Paranoia Agent Vol. #3 -

Anime/Manga Reviews

Mania Grade: A

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  • Audio Rating: B+
  • Video Rating: A
  • Packaging Rating: A-
  • Menus Rating: B-
  • Extras Rating: B-
  • Age Rating: 16 & Up
  • Region: 1 - North America
  • Released By: Geneon Entertainment (USA), Inc.
  • MSRP: 29.98
  • Running time: 75
  • Aspect Ratio: 1.78:1 Anamorphic Widescreen
  • Disc Resolution: 480i/p (mixed/unknown)
  • Disc Encoding: MPEG-2
  • Series: Paranoia Agent

Paranoia Agent Vol. #3

By Chris Beveridge     March 09, 2005
Release Date: March 08, 2005

Paranoia Agent Vol. #3
© Geneon Entertainment (USA), Inc.

What They Say
The continuing attacks leave a bloody mark upon society that reflects each social circle’s inherent desires. Suicidal people see the Lil’ Slugger as a savior to deliver them from life; bored housewives see him as the hot topic in the gossip circles. Unfortunately, to the distressed staff struggling to finish the animated TV show, Maromi the Dog, Lil’ Slugger is the menace who has been striking them down, one at a time...

The Review!
Skirting further away from the original cast, Paranoia Agent tries to build up the way Shonen Bat has become a part of pop culture.

For our primary viewing session, we listened to this series in its original language of Japanese. The stereo mix for the show is quite well done and has ample use of the ambient effect sounds and incidental music to really push a scene and create a sense of sound around you through the forward soundstage. The show is very dialogue heavy at times and it's all clear and free of problems such as dropouts or distortions. We sampled the English language track while writing this and didn't notice any issues there either.

Originally airing in early 2004, the transfer for this show is presented here in its original 1.78:1 widescreen aspect ratio and is enhanced for anamorphic playback. Much of this show has such a theatrical and film like feel that it's easy to forget you're watching a TV series, particularly if you've been a fan of the films by Kon. Many of the techniques he employs there are used throughout here and it gives it such a sense of life and movement at the right times but also a real sense of stillness during a lot of the creepier times. The colors for the show are definitely a varied mix, mostly done real world style, but there are some scattered moments where the colors are just so rich and vibrant they stand out against everything else. Cross coloration and aliasing are both pretty much non-existent throughout this and the colors maintained a good solid feel to them, particularly good since there are so many darks and other earth tones throughout.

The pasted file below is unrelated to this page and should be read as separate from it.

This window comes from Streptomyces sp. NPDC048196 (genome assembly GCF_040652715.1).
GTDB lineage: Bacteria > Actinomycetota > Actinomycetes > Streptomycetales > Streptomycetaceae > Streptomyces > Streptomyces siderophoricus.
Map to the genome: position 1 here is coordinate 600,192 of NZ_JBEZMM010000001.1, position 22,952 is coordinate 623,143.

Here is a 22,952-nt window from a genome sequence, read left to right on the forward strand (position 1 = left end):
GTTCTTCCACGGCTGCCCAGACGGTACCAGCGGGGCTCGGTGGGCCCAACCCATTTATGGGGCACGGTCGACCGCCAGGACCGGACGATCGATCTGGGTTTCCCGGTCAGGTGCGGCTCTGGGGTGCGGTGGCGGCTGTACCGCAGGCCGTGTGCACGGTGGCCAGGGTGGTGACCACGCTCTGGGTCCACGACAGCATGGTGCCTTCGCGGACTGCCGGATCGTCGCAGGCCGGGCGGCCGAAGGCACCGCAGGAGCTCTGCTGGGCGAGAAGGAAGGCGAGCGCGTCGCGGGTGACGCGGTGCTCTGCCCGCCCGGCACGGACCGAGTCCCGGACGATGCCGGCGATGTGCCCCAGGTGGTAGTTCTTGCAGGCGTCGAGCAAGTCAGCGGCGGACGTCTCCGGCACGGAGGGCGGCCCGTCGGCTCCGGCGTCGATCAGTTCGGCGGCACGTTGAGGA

Using the Japanese artwork again, the cover for this round has a close up of Shonen Bat as he makes his strike while the background has the dark green/blue sky with lots of power lines behind it. The mixture of the two pieces works well, even more so when taken in context of it being in Japan really, and how closely linked everything is. The back cover takes the blood splattering style and lays that over one of the main images and then has a few shots from the show on top of there. The summary is very minimal so as to not spoil much and we get a listing of the discs episode titles and numbers, features and a small round of production information. The insert uses some great imagery on one side to list the chapter stops with a lined filter over the villain again set against an alley while the reverse side gives us the creepy old guy with the chalk writing more and more. In addition to all of this, the cover is reversible. The main cover uses the home video cover that has the two detectives on it.

The menu layout is decent but it uses one of the methods that I don't care much for where the actual menu selections are generally obscured and hard to see or simply invisible. The large block letter text fades in and out as the animation clips from the show plays to a brief loop of music. Moving the cursor does highlight the selection piece with a static color but I've just never liked having a menu come up and you having to wonder what the selections are until you highlight all of them. Access times are nice and fast and while it selected the right language from our preset list, it grabbed the wrong subtitle track as the sign/song track was labeled as the first English subtitle track.

The extras are really minimal in this volume with an art gallery and a gallery of the Japanese cover art, which presents both the home video and rental versions. I wish they would provide these kinds of galleries with all their releases.

Content: (please note that content portions of a review may contain spoilers)
At first glance, pretty much all three episodes of this volume of Paranoia Agent can be written off as pure filler. Nothing to see here, move along, get the last volume and hope for an actual conclusion to the series. However, you could also look at these three episodes as a way of seeing just how much the Shonen Bat mythos has permeated into this society and the way people are reacting to it. With a pair of straightforward stories at each end and a central episode that provides numerous stories in short form, it excels in expanding what was originally an isolated incident.